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Slender Mugwort

Artemisia biennis

Please keep in mind that it is illegal to uproot a plant without the landowner's consent and care should be taken at all times not to damage wild plants. Wild plants should never be picked for pleasure and some plants are protected by law.
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Plant Profile

Flowering Months:
Asteraceae (Daisy)
Also in this family:
Alpine Blue Sow-thistle, Alpine Cotula, Alpine Fleabane, Alpine Saw-wort, Annual Ragweed, Annual Sunflower, Argentine Fleabane, Autumn Hawkbit, Autumn Oxeye, Beaked Hawksbeard, Beggarticks, Bilbao Fleabane, Black Knapweed, Black-eyed Susan, Blanketflower, Blue Fleabane, Blue Globe-thistle, Bristly Oxtongue, Broad-leaved Cudweed, Broad-leaved Ragwort, Brown Knapweed, Butterbur, Buttonweed, Cabbage Thistle, Canadian Fleabane, Canadian Goldenrod, Carline Thistle, Chalk Knapweed, Chamois Ragwort, Changing Michaelmas Daisy, Chicory, Chinese Mugwort, Chinese Ragwort, Coltsfoot, Common Blue Sow-thistle, Common Cat's-ear, Common Cudweed, Common Daisy, Common Dandelion, Common Fleabane, Common Goldenrod, Common Groundsel, Common Michaelmas Daisy, Common Mugwort, Common Ragwort, Common Wormwood, Coneflower, Confused Michaelmas Daisy, Corn Chamomile, Corn Marigold, Cornflower, Cotton Thistle, Cottonweed, Creeping Thistle, Daisy Bush, Dwarf Cudweed, Dwarf Thistle, Early Goldenrod, Eastern Groundsel, Eastern Leopardsbane, Elecampane, English Hawkweed, Fen Ragwort, Feverfew, Field Fleawort, Field Wormwood, Fox and Cubs, French Tarragon, Gallant Soldier, Garden Lettuce, Giant Butterbur, Glabrous-headed Hawkweed, Glandular Globe-thistle, Glaucous Michaelmas Daisy, Globe Artichoke, Globe-thistle, Goat's Beard, Golden Ragwort, Golden Samphire, Goldilocks Aster, Grass-leaved Goldenrod, Great Lettuce, Greater Burdock, Greater Knapweed, Grey-headed Hawkweed, Guernsey Fleabane, Hairless Blue Sow-thistle, Hairless Leptinella, Hairy Michaelmas Daisy, Harpur Crewe's Leopardsbane, Hawkweed Oxtongue, Heath Cudweed, Heath Groundsel, Hemp Agrimony, Highland Cudweed, Hoary Mugwort, Hoary Ragwort, Hybrid Knapweed, Intermediate Burdock, Irish Fleabane, Jersey Cudweed, Jerusalem Artichoke, Lance-leaved Hawkweed, Lavender-cotton, Leafless Hawksbeard, Least Lettuce, Leopardplant, Leopardsbane, Leptinella, Lesser Burdock, Lesser Hawkbit, Lesser Sunflower, London Bur-marigold, Magellan Ragwort, Marsh Cudweed, Marsh Hawksbeard, Marsh Ragwort, Marsh Sow-thistle, Marsh Thistle, Meadow Thistle, Melancholy Thistle, Mexican Fleabane, Milk Thistle, Mountain Everlasting, Mouse-ear Hawkweed, Musk Thistle, Narrow-leaved Cudweed, Narrow-leaved Hawkweed, Narrow-leaved Michaelmas Daisy, Narrow-leaved Ragwort, New England Hawkweed, New Zealand Holly, Nipplewort, Nodding Bur-marigold, Northern Hawksbeard, Norwegian Mugwort, Oxeye Daisy, Oxford Ragwort, Pearly Everlasting, Perennial Cornflower, Perennial Ragweed, Perennial Sow-thistle, Perennial Sunflower, Pineapple Mayweed, Plantain-leaved Leopardsbane, Ploughman's Spikenard, Plymouth Thistle, Pontic Blue Sow-thistle, Pot Marigold, Prickly Lettuce, Prickly Sow-thistle, Purple Coltsfoot, Rayed Tansy, Red Star Thistle, Red-seeded Dandelion, Red-tipped Cudweed, Robin's Plantain, Roman Chamomile, Rough Cocklebur, Rough Hawkbit, Rough Hawksbeard, Russian Lettuce, Safflower, Salsify, Saw-wort, Scented Mayweed, Scentless Mayweed, Sea Aster, Sea Mayweed, Sea Wormwood, Seaside Daisy, Shaggy Mouse-ear Hawkweed, Shaggy Soldier, Shasta Daisy, Shetland Mouse-ear Hawkweed, Shrub Ragwort, Sicilian Chamomile, Silver Ragwort, Slender Thistle, Small Cudweed, Small Fleabane, Smooth Cat's-ear, Smooth Hawksbeard, Smooth Sow-thistle, Sneezeweed, Sneezewort, Spear Thistle, Spotted Cat's-ear, Spotted Hawkweed, Sticky Groundsel, Stinking Chamomile, Stinking Hawksbeard, Tall Fleabane, Tall Mouse-ear Hawkweed, Tansy, Thin-leaved Sunflower, Trifid Bur-marigold, Tuberous Thistle, Tyneside Leopardplant, Viper's Grass, Wall Lettuce, Welsh Groundsel, Welted Thistle, White Butterbur, White Buttons, Willdenow's Leopardsbane, Winter Heliotrope, Wood Burdock, Wood Ragwort, Woody Fleabane, Woolly Thistle, Yarrow, Yellow Chamomile, Yellow Fox and Cubs, Yellow Oxeye, Yellow Star Thistle, Yellow Thistle, York Groundsel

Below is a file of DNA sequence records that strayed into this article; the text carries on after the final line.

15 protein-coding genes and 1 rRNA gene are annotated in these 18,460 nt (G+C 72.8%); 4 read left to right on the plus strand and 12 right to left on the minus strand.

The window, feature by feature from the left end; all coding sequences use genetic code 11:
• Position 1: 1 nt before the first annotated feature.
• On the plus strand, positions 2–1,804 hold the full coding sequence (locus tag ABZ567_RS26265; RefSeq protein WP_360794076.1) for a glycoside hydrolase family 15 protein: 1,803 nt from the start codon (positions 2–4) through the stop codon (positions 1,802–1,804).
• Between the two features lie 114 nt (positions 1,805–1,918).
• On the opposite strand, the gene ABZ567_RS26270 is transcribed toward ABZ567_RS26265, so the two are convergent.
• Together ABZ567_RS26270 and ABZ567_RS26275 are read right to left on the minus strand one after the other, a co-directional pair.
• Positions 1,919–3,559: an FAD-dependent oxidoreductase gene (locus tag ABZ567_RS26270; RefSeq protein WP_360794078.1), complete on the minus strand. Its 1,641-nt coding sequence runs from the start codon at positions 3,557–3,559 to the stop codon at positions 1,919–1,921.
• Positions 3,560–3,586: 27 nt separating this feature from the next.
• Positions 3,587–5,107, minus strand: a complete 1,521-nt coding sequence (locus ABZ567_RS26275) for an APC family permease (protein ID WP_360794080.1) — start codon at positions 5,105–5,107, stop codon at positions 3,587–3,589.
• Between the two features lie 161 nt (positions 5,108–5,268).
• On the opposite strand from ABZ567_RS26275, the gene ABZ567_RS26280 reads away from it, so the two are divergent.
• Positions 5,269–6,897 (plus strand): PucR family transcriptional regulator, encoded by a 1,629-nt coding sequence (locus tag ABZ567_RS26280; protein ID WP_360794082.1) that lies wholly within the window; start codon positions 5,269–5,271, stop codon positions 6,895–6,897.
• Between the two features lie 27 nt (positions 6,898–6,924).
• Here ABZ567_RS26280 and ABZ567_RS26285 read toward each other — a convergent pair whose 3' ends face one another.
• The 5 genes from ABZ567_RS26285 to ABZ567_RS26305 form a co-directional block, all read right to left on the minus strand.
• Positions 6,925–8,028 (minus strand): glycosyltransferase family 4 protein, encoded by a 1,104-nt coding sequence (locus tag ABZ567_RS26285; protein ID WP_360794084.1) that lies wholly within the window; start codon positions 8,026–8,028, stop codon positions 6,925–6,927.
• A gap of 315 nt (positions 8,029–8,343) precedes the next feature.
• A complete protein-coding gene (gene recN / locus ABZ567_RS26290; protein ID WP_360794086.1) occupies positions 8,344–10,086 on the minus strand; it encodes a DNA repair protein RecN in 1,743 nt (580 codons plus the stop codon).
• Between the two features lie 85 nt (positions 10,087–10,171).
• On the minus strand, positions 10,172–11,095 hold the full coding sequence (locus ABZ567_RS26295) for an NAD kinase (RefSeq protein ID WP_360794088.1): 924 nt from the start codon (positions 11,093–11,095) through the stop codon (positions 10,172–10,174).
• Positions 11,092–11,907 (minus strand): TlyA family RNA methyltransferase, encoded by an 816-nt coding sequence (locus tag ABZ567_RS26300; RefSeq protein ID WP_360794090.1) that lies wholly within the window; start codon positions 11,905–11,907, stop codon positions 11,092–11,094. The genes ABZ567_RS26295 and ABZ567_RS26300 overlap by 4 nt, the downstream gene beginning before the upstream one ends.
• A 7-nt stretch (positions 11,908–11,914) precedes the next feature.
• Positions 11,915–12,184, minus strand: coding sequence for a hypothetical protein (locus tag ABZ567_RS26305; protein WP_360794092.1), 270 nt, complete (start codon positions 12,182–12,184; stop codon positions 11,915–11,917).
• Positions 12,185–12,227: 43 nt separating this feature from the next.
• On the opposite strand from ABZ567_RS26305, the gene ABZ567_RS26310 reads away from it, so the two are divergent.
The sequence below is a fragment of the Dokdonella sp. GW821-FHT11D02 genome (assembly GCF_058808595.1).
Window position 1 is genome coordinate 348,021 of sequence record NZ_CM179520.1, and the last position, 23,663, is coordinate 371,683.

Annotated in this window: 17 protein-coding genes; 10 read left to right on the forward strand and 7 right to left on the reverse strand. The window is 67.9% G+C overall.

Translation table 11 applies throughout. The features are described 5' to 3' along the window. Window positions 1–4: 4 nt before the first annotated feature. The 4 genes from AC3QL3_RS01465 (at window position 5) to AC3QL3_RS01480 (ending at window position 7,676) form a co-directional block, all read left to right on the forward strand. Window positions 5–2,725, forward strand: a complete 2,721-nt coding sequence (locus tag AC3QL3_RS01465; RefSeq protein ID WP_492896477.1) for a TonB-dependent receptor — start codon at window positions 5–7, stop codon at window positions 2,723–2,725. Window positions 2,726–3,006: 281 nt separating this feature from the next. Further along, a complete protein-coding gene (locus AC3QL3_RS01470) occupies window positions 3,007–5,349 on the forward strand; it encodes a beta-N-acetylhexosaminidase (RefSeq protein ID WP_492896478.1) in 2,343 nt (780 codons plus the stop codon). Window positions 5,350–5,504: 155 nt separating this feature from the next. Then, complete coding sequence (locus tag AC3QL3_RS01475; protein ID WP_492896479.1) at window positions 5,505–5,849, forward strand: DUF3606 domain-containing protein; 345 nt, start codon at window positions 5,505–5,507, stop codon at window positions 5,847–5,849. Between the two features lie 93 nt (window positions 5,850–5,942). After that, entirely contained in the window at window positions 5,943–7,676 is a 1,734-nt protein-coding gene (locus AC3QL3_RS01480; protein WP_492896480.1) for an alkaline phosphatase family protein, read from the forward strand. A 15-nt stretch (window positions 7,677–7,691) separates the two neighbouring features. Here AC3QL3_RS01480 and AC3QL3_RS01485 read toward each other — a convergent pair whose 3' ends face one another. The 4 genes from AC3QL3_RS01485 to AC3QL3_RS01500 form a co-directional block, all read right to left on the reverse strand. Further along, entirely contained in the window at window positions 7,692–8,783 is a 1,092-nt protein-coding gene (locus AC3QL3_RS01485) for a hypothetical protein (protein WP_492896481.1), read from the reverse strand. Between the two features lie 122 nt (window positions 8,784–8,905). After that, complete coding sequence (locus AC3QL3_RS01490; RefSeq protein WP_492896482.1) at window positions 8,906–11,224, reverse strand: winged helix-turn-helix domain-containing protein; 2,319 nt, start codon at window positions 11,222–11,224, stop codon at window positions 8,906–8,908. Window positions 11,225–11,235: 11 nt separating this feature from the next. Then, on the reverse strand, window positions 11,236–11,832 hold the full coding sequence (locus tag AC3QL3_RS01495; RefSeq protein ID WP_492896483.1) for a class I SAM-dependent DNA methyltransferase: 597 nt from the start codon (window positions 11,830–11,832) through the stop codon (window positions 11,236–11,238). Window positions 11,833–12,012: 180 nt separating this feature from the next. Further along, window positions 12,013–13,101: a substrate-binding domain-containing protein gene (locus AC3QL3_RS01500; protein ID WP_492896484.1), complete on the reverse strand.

Life Cycle:
Annual or Biennial
Maximum Size:
180 centimetres tall
Ditches, fields, roadsides, wasteland.

Yellow, no petals
Numerous yellowish-green, globular flowers, forming a tightly-packed cluster. Wind pollinated.